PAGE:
Mrs. Cleaver, Is That You?

Here’s a nostalgic piece of artwork with a “crafts” theme. It’s a vintage package of sewing needles – probably from the 1950’s. When I first glanced at it, I thought: “Oh, pretty! Bright and cheerful!”

sewing kit card

But as I looked closer, I began to think that this little advertising scene would probably put a lot of pressure on a busy Mom of that era. After all, the ladies shown are awfully “gussied up” for an afternoon quilting bee! Did they really have time to live such a carefree existence? They had bigger families, much less convenience food, and no permanent press!

I decided to google “life for women in the 1950’s” and came up with the following excerpt from a 1950 Home Economics textbook – no less!

Whew! Talk about pressure . . .

Have dinner ready: Plan ahead even the night before to have a delicious meal on time. This is a way of letting him know that you have been thinking about him and are concerned about his needs. Most men are hungry when they come home and the prospects of a good meal are part of the warm welcome needed.

Prepare yourself: Take 15 minutes to rest so you will be refreshed when he arrives. Touch up your makeup, put a ribbon in your hair and be fresh looking. He has just been with a lot of work-wary people. Be a little gay and a little more interesting. His boring day may need a lift.

Clear away the clutter: Make one last trip through the main part of the house just before your husband arrives, gathering up school books, toys, paper, etc. Then run a dust cloth over the tables. Your husband will feel he has reached a haven of rest and order, and it will give you a lift, too.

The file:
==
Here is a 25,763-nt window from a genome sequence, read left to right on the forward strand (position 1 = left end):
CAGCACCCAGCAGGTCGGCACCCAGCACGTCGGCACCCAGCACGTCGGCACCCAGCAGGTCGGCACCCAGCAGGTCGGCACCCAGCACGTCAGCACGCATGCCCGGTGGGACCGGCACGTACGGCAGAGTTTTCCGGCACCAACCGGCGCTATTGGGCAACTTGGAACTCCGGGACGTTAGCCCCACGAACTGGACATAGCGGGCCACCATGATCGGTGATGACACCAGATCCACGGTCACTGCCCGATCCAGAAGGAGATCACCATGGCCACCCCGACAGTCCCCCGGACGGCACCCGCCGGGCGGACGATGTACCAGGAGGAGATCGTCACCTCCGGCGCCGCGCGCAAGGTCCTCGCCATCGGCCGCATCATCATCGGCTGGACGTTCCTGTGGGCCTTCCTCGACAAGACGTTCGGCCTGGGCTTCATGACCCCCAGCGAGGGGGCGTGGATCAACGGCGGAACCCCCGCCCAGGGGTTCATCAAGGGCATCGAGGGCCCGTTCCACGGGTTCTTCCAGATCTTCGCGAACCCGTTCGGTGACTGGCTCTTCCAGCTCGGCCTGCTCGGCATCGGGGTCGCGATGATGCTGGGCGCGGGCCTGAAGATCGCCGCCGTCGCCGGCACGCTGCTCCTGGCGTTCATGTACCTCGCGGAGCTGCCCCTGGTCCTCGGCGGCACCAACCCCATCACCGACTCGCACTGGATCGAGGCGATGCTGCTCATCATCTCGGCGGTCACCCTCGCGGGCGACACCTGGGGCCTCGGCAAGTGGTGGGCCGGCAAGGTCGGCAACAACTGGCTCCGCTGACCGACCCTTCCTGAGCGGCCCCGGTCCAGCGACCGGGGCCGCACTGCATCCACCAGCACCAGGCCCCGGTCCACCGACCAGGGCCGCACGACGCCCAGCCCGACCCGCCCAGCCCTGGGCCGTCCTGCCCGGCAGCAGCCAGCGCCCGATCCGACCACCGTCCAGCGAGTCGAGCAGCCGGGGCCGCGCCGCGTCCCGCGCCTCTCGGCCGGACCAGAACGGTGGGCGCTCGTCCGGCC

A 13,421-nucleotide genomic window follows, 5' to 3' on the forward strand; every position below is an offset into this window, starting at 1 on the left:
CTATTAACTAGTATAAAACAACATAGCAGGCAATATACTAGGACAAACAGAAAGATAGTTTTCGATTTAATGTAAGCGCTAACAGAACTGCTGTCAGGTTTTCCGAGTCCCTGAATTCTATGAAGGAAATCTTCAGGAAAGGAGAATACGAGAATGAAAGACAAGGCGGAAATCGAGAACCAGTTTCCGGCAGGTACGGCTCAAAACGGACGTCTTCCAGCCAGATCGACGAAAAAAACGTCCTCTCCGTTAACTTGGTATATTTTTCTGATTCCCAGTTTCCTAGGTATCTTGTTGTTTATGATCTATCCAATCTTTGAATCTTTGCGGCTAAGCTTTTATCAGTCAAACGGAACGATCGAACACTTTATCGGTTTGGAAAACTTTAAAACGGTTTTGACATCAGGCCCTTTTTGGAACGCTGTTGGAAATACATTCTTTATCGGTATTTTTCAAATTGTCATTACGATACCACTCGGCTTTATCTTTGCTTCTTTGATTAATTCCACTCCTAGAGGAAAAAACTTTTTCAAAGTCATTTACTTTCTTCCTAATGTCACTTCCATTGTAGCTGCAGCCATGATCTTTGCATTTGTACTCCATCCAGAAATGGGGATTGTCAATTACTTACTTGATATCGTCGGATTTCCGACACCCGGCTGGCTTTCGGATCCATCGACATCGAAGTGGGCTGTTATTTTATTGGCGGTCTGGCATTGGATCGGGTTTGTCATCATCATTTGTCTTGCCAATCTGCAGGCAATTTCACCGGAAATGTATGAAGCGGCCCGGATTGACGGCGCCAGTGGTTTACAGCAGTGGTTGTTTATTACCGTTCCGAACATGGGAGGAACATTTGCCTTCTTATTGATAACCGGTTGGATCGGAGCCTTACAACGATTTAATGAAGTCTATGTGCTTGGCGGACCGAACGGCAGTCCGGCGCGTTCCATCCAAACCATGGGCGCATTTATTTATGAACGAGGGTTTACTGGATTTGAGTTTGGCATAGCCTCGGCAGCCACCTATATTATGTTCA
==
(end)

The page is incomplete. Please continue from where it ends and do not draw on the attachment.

Prepare the children: Take a few minutes to wash the children’s hands and faces (if they are small), comb their hair, and if necessary, change their clothes. They are little treasures and he would like to see them playing the part.
Minimize all noise: At the time of his arrival, eliminate all noise of washer, dryer, dishwasher, or vacuum. Try to encourage the children to be quiet. Greet him with a warm smile and be glad to see him. Some don’ts: Don’t greet him with problems or complaints. Don’t complain if he’s late for dinner. Count this as minor compared with what he might have gone through that day.

Make him comfortable: Have him lean back in a comfortable chair or suggest he lie down in the bedroom. Have a cool or warm drink ready for him. Arrange his pillow and offer to take off his shoes. Speak in a low, soft soothing and pleasant voice. Allow him to relax-unwind.

Listen to him: You may have a dozen things to tell him, but the moment of his arrival is not the time. Let him talk first.

Make the evening his: Never complain if he does not take you out to dinner or to other places of entertainment. Instead, try to understand his world of strain and pressure, his need to be home and relax.

The goal: Try to make your home a place of peace and order where your husband can renew himself in body and spirit.

When I finished this post, I asked Sir Beads to read it. Afterwards, he said with a wink: “Hmm, you know… there are a lot of good points there!” 😉

What do you think?